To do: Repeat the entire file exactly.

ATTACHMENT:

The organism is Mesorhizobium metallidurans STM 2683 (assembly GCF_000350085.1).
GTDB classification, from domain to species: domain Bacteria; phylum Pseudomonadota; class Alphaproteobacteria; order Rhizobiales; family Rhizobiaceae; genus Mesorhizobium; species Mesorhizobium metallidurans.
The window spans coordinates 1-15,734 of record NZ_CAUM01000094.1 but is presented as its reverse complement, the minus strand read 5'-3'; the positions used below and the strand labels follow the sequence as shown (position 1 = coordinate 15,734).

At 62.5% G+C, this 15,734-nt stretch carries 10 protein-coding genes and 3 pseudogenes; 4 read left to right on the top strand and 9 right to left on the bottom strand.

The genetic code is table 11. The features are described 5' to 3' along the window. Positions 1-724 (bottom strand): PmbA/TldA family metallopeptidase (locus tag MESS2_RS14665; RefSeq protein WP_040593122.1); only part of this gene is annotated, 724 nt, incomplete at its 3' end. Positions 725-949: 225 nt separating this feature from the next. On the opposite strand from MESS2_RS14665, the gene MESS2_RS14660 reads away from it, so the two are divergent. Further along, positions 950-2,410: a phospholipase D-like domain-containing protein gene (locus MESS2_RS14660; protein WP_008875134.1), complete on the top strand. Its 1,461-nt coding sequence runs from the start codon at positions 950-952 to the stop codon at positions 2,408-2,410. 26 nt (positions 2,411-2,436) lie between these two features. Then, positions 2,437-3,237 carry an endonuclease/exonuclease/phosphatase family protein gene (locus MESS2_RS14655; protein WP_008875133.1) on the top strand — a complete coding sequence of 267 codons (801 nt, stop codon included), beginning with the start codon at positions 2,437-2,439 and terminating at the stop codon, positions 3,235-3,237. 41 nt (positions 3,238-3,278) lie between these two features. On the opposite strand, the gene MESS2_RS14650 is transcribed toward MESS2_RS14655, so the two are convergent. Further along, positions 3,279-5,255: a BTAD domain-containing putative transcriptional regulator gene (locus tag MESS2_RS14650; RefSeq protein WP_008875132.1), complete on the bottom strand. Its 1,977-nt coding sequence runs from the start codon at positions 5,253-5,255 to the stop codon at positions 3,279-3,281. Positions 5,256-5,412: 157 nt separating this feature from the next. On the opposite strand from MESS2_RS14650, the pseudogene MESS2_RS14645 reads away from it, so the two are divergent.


The organism is Mesorhizobium metallidurans STM 2683 (assembly GCF_000350085.1).
GTDB classification, from domain to species: domain Bacteria; phylum Pseudomonadota; class Alphaproteobacteria; order Rhizobiales; family Rhizobiaceae; genus Mesorhizobium; species Mesorhizobium metallidurans.
The window spans coordinates 1-15,734 of record NZ_CAUM01000094.1 but is presented as its reverse complement, the minus strand read 5'-3'; the positions used below and the strand labels follow the sequence as shown (position 1 = coordinate 15,734).

At 62.5% G+C, this 15,734-nt stretch carries 10 protein-coding genes and 3 pseudogenes; 4 read left to right on the top strand and 9 right to left on the bottom strand.

The genetic code is table 11. The features are described 5' to 3' along the window. Positions 1-724 (bottom strand): PmbA/TldA family metallopeptidase (locus tag MESS2_RS14665; RefSeq protein WP_040593122.1); only part of this gene is annotated, 724 nt, incomplete at its 3' end. Positions 725-949: 225 nt separating this feature from the next. On the opposite strand from MESS2_RS14665, the gene MESS2_RS14660 reads away from it, so the two are divergent. Further along, positions 950-2,410: a phospholipase D-like domain-containing protein gene (locus MESS2_RS14660; protein WP_008875134.1), complete on the top strand. Its 1,461-nt coding sequence runs from the start codon at positions 950-952 to the stop codon at positions 2,408-2,410. 26 nt (positions 2,411-2,436) lie between these two features. Then, positions 2,437-3,237 carry an endonuclease/exonuclease/phosphatase family protein gene (locus MESS2_RS14655; protein WP_008875133.1) on the top strand — a complete coding sequence of 267 codons (801 nt, stop codon included), beginning with the start codon at positions 2,437-2,439 and terminating at the stop codon, positions 3,235-3,237. 41 nt (positions 3,238-3,278) lie between these two features. On the opposite strand, the gene MESS2_RS14650 is transcribed toward MESS2_RS14655, so the two are convergent. Further along, positions 3,279-5,255: a BTAD domain-containing putative transcriptional regulator gene (locus tag MESS2_RS14650; RefSeq protein WP_008875132.1), complete on the bottom strand. Its 1,977-nt coding sequence runs from the start codon at positions 5,253-5,255 to the stop codon at positions 3,279-3,281. Positions 5,256-5,412: 157 nt separating this feature from the next. On the opposite strand from MESS2_RS14650, the pseudogene MESS2_RS14645 reads away from it, so the two are divergent.